Thought of the Day
“Is it Time for the Draft?”October 28, 2010
On June 21, 1945, with the war in Europe over but with fighting continuing in Japan, my father wrote my mother from Plezzo di Tarvisio, Italy of a celebration being held for a man who was returning home because he had accumulated “over 85 points”. At the time my father had 69 points, more than half of which (36) represented his four children. But the 16 points he needed meant another eight months overseas, or sixteen months in the U.S., barring another campaign. Nevertheless, enough points eventually meant rotation home. In contrast, in Iraq and Afghanistan today, many soldiers in our voluntary army are experiencing multiple tours.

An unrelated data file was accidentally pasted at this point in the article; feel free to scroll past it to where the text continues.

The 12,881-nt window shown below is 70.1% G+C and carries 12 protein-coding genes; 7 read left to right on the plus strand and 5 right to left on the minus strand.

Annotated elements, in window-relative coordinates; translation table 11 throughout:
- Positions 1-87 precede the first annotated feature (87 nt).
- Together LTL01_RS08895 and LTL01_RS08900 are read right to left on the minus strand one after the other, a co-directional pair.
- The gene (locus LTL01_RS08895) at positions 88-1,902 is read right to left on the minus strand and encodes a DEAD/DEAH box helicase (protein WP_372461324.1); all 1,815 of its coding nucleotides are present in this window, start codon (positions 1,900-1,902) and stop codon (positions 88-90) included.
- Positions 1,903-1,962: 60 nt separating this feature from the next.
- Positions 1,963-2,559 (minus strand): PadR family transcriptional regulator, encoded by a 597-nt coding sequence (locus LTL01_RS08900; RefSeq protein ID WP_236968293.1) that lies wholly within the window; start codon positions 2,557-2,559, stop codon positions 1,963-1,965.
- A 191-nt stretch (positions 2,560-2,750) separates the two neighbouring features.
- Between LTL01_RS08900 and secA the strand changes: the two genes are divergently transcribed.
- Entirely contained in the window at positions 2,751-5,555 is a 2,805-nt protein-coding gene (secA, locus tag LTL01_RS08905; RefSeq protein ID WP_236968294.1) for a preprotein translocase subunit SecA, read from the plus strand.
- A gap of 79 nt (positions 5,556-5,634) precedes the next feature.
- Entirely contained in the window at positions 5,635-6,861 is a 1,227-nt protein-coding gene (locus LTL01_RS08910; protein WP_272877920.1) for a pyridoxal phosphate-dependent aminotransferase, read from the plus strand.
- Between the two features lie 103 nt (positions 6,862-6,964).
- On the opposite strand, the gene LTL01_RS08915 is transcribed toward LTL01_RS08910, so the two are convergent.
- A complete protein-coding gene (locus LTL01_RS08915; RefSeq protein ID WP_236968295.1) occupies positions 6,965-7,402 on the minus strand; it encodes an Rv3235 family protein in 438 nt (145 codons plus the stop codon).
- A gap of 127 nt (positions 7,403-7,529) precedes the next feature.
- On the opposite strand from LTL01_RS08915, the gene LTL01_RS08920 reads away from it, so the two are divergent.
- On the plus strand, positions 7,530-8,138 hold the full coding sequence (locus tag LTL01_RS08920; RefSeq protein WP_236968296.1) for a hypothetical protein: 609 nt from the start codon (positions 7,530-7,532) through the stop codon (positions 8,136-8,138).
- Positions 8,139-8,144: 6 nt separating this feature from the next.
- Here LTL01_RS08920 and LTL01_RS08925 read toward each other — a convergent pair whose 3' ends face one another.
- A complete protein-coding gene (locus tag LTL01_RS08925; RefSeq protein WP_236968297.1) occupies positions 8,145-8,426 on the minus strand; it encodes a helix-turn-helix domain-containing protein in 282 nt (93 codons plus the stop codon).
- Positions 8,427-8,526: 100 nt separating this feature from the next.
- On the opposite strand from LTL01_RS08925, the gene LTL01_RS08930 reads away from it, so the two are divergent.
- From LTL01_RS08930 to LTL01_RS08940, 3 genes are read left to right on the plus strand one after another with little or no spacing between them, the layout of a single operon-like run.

The history of conscription reaches back to the Civil War. However, only about 2% of Union soldiers who served were draftees. The vast majority of the 2,100,000 who served in the Union army were volunteers. In World War I, President Wilson decided on conscription. Nearly 3,000,000 men were drafted over a two year period. In 1940, a year and a quarter before the United States’ entrance into World War II, the Selective Training and Service Act was enacted. President Roosevelt’s signing of that Bill began the first peacetime draft in the United States. In time, as the War proceeded, the Act was amended to require all men between the ages of 18 to 65 to register, with those between the ages of 18 and 45 being immediately liable for induction. (At the time my father was drafted, in the spring of 1944, he was 33 and had three children with a fourth due in four months.) For fifteen months, following the end of the War, the nation returned to an all-volunteer force. The Selective Service System was established by Congress on July 1, 1948 and with it a peace time draft.